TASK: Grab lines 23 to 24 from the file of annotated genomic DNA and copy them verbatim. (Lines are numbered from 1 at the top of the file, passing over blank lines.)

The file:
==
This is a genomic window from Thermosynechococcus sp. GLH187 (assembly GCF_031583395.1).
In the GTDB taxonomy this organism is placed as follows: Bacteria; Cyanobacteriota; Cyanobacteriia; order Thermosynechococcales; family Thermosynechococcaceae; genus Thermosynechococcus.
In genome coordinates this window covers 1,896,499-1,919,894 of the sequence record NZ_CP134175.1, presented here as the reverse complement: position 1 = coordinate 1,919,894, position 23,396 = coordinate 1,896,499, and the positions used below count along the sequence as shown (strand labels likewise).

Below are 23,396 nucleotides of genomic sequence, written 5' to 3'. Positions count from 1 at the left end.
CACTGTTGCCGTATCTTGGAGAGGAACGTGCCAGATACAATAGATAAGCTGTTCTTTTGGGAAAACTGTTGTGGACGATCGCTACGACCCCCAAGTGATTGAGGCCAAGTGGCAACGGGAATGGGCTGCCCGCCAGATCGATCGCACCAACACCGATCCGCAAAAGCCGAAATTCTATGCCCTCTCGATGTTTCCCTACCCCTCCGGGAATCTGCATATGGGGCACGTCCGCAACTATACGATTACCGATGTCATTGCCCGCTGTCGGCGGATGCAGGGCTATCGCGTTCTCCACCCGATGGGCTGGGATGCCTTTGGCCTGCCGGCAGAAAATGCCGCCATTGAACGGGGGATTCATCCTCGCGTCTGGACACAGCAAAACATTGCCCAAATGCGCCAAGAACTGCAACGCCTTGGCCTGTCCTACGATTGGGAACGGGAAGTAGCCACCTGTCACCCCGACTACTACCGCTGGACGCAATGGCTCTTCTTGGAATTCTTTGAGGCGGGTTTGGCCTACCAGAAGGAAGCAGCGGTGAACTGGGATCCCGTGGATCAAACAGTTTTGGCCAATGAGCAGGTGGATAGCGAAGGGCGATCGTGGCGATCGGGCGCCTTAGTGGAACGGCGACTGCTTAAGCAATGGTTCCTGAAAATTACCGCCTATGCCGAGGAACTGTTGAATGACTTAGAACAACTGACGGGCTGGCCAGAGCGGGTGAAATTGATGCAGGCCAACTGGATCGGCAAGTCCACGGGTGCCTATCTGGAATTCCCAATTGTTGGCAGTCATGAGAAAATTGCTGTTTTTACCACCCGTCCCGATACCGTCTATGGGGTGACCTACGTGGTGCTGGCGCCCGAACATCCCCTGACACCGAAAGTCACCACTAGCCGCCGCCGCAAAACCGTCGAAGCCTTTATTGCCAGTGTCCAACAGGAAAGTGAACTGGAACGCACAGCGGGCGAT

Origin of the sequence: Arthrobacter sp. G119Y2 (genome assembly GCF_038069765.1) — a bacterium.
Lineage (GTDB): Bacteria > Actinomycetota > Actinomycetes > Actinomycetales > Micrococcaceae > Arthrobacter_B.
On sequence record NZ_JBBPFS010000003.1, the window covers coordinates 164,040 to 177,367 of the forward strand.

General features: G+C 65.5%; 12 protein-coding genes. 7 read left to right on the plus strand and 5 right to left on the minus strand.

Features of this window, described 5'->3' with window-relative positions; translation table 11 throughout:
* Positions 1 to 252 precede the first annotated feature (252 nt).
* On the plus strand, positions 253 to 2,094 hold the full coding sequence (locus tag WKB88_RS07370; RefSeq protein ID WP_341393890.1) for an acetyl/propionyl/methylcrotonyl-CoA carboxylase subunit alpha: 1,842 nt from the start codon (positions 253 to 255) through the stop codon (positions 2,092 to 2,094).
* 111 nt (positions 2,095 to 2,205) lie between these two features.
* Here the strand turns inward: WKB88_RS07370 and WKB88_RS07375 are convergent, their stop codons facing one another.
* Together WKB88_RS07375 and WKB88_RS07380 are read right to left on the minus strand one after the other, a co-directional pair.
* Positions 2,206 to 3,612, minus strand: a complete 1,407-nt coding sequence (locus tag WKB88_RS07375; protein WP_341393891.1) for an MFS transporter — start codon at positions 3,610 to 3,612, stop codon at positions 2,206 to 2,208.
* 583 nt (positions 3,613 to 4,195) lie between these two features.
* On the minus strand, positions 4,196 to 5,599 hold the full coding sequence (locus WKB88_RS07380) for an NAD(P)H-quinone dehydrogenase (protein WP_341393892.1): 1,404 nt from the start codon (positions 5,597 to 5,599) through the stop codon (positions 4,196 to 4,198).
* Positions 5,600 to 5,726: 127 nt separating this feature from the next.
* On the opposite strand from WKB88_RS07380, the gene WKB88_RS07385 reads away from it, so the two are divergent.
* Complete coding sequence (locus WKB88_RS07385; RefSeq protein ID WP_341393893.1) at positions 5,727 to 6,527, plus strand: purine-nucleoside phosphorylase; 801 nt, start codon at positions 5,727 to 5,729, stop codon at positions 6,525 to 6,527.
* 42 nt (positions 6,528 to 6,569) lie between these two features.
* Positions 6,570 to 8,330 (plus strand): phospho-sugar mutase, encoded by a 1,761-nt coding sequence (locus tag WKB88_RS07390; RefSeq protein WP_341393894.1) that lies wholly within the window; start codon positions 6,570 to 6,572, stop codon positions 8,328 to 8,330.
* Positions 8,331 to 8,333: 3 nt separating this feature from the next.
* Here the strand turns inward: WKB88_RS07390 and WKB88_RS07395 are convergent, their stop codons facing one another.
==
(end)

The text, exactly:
* Positions 6,570 to 8,330 (plus strand): phospho-sugar mutase, encoded by a 1,761-nt coding sequence (locus tag WKB88_RS07390; RefSeq protein WP_341393894.1) that lies wholly within the window; start codon positions 6,570 to 6,572, stop codon positions 8,328 to 8,330.
* Positions 8,331 to 8,333: 3 nt separating this feature from the next.